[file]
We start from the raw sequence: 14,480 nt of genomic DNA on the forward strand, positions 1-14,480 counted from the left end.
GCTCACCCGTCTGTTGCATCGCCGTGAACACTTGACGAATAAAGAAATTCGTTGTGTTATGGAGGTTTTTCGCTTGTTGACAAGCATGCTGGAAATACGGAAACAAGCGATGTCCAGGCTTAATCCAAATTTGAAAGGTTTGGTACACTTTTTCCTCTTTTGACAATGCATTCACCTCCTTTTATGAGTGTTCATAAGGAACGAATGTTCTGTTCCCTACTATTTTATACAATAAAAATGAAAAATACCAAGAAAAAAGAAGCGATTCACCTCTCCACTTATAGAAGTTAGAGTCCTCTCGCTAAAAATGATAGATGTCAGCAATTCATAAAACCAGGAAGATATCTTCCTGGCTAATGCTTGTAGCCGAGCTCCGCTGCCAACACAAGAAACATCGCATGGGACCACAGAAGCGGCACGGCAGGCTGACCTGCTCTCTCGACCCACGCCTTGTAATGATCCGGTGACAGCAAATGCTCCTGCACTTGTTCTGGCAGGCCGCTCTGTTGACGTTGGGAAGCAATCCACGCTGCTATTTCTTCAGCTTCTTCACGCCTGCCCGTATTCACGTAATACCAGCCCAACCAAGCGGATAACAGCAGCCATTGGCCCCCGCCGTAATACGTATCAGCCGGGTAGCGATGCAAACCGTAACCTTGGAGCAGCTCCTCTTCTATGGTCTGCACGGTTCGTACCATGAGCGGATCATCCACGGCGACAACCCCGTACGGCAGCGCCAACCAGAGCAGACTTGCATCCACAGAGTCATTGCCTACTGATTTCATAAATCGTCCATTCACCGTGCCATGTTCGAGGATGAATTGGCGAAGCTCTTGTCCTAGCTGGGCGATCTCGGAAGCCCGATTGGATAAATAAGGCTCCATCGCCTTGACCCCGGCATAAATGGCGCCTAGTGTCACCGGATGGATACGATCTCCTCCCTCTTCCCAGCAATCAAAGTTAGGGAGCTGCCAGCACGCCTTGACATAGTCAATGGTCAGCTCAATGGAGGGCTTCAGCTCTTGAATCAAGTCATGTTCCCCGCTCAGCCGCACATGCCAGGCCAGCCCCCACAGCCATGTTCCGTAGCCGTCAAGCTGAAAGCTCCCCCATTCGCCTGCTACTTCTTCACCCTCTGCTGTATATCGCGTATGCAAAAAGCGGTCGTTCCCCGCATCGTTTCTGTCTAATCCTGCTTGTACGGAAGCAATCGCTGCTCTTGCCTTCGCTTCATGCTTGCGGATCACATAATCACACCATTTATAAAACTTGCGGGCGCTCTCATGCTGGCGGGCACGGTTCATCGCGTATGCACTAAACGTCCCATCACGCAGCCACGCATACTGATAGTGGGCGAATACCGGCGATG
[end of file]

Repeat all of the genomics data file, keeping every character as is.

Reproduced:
We start from the raw sequence: 14,480 nt of genomic DNA on the forward strand, positions 1-14,480 counted from the left end.
GCTCACCCGTCTGTTGCATCGCCGTGAACACTTGACGAATAAAGAAATTCGTTGTGTTATGGAGGTTTTTCGCTTGTTGACAAGCATGCTGGAAATACGGAAACAAGCGATGTCCAGGCTTAATCCAAATTTGAAAGGTTTGGTACACTTTTTCCTCTTTTGACAATGCATTCACCTCCTTTTATGAGTGTTCATAAGGAACGAATGTTCTGTTCCCTACTATTTTATACAATAAAAATGAAAAATACCAAGAAAAAAGAAGCGATTCACCTCTCCACTTATAGAAGTTAGAGTCCTCTCGCTAAAAATGATAGATGTCAGCAATTCATAAAACCAGGAAGATATCTTCCTGGCTAATGCTTGTAGCCGAGCTCCGCTGCCAACACAAGAAACATCGCATGGGACCACAGAAGCGGCACGGCAGGCTGACCTGCTCTCTCGACCCACGCCTTGTAATGATCCGGTGACAGCAAATGCTCCTGCACTTGTTCTGGCAGGCCGCTCTGTTGACGTTGGGAAGCAATCCACGCTGCTATTTCTTCAGCTTCTTCACGCCTGCCCGTATTCACGTAATACCAGCCCAACCAAGCGGATAACAGCAGCCATTGGCCCCCGCCGTAATACGTATCAGCCGGGTAGCGATGCAAACCGTAACCTTGGAGCAGCTCCTCTTCTATGGTCTGCACGGTTCGTACCATGAGCGGATCATCCACGGCGACAACCCCGTACGGCAGCGCCAACCAGAGCAGACTTGCATCCACAGAGTCATTGCCTACTGATTTCATAAATCGTCCATTCACCGTGCCATGTTCGAGGATGAATTGGCGAAGCTCTTGTCCTAGCTGGGCGATCTCGGAAGCCCGATTGGATAAATAAGGCTCCATCGCCTTGACCCCGGCATAAATGGCGCCTAGTGTCACCGGATGGATACGATCTCCTCCCTCTTCCCAGCAATCAAAGTTAGGGAGCTGCCAGCACGCCTTGACATAGTCAATGGTCAGCTCAATGGAGGGCTTCAGCTCTTGAATCAAGTCATGTTCCCCGCTCAGCCGCACATGCCAGGCCAGCCCCCACAGCCATGTTCCGTAGCCGTCAAGCTGAAAGCTCCCCCATTCGCCTGCTACTTCTTCACCCTCTGCTGTATATCGCGTATGCAAAAAGCGGTCGTTCCCCGCATCGTTTCTGTCTAATCCTGCTTGTACGGAAGCAATCGCTGCTCTTGCCTTCGCTTCATGCTTGCGGATCACATAATCACACCATTTATAAAACTTGCGGGCGCTCTCATGCTGGCGGGCACGGTTCATCGCGTATGCACTAAACGTCCCATCACGCAGCCACGCATACTGATAGTGGGCGAATACCGGCGATG